Sociodemographic characteristics of people having tanning sessions during their lifetime

In total, 13.4% (n = 517) of the people surveyed reported having used artificial UV radiation during their lifetime. Such use was associated with striking sociodemographic characteristics. Gender appears to be one of the most influential factors, women have already been exposed nearly 3 times more than men (19.4% vs. 7.1%; p < 0.001). The differences in practice according to gender were observed for the age groups comprised between 20 and 75 years of age (Figure 1). After 45 years old, women are 4 times exposed than men (17.8% vs. 4.7%; p < 0,001) whereas before 45 years old they are 2 times (20.8% vs. 9.1%; p < 0,001). One alarming observation concerned use in people below the age of 18 years: although the use of UV booths is prohibited for minors, 3.5% of them reported having used one during their lifetime.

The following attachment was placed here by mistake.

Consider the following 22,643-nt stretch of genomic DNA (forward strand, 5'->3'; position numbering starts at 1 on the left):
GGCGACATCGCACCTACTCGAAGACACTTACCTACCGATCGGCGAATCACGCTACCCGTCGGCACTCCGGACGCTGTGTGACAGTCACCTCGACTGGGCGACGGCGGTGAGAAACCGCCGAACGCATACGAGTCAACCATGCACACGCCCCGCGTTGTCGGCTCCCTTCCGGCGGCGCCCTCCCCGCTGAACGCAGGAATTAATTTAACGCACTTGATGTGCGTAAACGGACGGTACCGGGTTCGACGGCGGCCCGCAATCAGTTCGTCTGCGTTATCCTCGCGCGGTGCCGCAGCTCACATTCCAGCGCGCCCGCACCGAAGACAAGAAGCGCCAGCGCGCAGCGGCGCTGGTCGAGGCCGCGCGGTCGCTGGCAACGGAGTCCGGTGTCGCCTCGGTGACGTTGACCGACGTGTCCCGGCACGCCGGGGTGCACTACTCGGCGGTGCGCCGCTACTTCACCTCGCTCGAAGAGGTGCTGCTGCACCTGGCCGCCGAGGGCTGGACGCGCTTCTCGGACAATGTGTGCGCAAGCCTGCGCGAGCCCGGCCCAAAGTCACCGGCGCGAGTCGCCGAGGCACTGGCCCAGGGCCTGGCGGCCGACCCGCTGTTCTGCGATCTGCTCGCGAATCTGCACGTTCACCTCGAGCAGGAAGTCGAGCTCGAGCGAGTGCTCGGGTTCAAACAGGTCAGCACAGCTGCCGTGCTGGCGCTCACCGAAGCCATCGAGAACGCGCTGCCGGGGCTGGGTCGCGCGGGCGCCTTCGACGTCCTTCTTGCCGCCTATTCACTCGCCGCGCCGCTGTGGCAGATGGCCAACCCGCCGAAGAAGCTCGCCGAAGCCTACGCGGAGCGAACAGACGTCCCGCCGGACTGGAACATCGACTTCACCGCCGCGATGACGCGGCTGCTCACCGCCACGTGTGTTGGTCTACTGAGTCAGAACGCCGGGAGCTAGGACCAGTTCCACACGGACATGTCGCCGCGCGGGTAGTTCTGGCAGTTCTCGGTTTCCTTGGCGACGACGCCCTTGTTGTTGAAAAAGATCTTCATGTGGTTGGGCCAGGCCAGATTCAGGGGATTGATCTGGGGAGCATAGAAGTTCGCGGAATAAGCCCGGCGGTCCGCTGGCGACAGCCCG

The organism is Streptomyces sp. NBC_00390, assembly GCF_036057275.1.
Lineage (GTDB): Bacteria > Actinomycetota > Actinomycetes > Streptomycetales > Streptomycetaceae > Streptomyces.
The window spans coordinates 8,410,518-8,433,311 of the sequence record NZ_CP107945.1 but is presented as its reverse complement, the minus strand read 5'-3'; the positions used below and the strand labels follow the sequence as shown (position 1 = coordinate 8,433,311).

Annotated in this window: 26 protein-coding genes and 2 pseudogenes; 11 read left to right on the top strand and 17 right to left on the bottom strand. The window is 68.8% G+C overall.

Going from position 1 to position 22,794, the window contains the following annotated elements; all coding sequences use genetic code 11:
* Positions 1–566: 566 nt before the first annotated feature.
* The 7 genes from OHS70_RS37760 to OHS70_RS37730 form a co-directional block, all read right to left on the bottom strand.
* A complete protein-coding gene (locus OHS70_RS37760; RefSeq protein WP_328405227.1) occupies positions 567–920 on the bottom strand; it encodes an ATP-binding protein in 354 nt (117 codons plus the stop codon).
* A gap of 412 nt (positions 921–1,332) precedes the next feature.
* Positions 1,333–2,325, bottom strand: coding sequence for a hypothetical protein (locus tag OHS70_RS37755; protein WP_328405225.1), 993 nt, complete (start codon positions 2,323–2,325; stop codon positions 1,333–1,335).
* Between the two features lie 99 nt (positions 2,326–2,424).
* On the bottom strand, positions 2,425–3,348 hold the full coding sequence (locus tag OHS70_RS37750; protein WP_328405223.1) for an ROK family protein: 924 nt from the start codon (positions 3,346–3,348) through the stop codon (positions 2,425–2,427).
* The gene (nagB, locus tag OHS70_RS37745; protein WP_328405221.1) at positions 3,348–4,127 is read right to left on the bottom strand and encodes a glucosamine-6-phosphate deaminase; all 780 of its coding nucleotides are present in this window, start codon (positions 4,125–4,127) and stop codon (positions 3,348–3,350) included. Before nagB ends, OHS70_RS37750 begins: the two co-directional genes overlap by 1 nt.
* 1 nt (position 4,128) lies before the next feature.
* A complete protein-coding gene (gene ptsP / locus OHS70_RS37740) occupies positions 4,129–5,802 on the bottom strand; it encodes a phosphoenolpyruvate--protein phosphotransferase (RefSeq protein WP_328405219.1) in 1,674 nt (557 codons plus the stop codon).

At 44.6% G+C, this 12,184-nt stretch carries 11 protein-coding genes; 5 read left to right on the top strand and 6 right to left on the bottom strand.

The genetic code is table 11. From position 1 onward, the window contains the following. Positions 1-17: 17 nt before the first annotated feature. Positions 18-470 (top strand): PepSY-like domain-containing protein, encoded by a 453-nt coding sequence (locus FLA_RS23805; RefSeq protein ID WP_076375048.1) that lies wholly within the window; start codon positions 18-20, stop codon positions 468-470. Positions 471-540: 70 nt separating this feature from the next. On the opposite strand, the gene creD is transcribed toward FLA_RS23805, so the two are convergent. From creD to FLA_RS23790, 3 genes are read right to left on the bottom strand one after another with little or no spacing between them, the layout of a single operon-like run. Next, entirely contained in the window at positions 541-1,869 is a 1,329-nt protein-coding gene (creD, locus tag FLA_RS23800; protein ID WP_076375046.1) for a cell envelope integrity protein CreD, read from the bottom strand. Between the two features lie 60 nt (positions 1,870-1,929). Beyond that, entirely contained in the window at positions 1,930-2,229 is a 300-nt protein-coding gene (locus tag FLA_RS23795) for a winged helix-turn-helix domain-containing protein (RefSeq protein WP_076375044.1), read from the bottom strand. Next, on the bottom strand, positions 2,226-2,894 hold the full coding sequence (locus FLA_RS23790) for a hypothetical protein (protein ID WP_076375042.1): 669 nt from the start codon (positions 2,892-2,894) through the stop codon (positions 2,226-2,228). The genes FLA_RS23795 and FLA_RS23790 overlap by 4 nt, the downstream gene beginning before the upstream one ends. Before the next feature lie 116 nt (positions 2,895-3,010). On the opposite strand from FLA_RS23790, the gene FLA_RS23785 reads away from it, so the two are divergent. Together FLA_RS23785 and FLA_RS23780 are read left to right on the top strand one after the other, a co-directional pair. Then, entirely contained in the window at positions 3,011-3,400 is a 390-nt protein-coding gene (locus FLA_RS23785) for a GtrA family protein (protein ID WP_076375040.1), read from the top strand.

Figure 1
Figure 1

Practice of artificial UV tanning during lifetime among the 15–75 years old group by sex and age.

UV use is often associated with the social level of individuals. The percentage of people having used UV radiation during their lifetime increased with the income per consumption unit (29.8% for women with an income above 1,800 Euros per consumption unit). Though this was true for women (p < 0.001), the trend was not significant in men.

People without a high school degree used UV radiation less during their lifetime than others (9.9% vs. 18.3% respectively; p < 0.001).

Exposure to artificial UV radiation over the last 12 months

In addition to data on the exposure to sunbed use at least once during a lifetime, it is important to determine current use (over the last 12 months) as well as the frequency of exposure.

Over the last 12 months prior to the survey, 3.5% of the people surveyed reported having used sunbed use (n = 122), which represents slightly more than a quarter of people who have been exposed to UV during their lifetime. Again here, use of this practice is more pronounced in women than in men (5.0% vs. 2.0% respectively; p < 0.001) (Figure 2). In 2010, the practice predominated in the young population of 20–25 year olds with exposure over the last 12 months of 13.7% in women compared to 6.1% in men (p < 0.05). People 25 years old and above were much less concerned. The distribution of recent exposures also followed a gradient according to income.